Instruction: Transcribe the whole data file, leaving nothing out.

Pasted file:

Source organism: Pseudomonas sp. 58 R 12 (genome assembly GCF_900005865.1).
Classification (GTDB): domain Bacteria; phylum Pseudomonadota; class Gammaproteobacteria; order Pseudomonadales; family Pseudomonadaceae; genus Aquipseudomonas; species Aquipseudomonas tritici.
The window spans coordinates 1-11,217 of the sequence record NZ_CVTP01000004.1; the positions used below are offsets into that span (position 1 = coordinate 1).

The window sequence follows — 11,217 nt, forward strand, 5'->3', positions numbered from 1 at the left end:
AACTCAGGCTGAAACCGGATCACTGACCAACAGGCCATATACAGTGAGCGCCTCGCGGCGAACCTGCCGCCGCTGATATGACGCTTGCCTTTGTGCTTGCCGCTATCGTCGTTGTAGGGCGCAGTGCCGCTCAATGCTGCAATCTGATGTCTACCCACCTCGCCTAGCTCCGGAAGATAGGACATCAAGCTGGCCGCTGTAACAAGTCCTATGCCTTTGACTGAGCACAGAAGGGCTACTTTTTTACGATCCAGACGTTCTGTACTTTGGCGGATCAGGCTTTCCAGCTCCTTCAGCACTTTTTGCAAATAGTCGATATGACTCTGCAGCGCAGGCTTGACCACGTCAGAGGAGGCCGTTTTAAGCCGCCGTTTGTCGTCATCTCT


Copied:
Source organism: Pseudomonas sp. 58 R 12 (genome assembly GCF_900005865.1).
Classification (GTDB): domain Bacteria; phylum Pseudomonadota; class Gammaproteobacteria; order Pseudomonadales; family Pseudomonadaceae; genus Aquipseudomonas; species Aquipseudomonas tritici.
The window spans coordinates 1-11,217 of the sequence record NZ_CVTP01000004.1; the positions used below are offsets into that span (position 1 = coordinate 1).

The window sequence follows — 11,217 nt, forward strand, 5'->3', positions numbered from 1 at the left end:
AACTCAGGCTGAAACCGGATCACTGACCAACAGGCCATATACAGTGAGCGCCTCGCGGCGAACCTGCCGCCGCTGATATGACGCTTGCCTTTGTGCTTGCCGCTATCGTCGTTGTAGGGCGCAGTGCCGCTCAATGCTGCAATCTGATGTCTACCCACCTCGCCTAGCTCCGGAAGATAGGACATCAAGCTGGCCGCTGTAACAAGTCCTATGCCTTTGACTGAGCACAGAAGGGCTACTTTTTTACGATCCAGACGTTCTGTACTTTGGCGGATCAGGCTTTCCAGCTCCTTCAGCACTTTTTGCAAATAGTCGATATGACTCTGCAGCGCAGGCTTGACCACGTCAGAGGAGGCCGTTTTAAGCCGCCGTTTGTCGTCATCTCT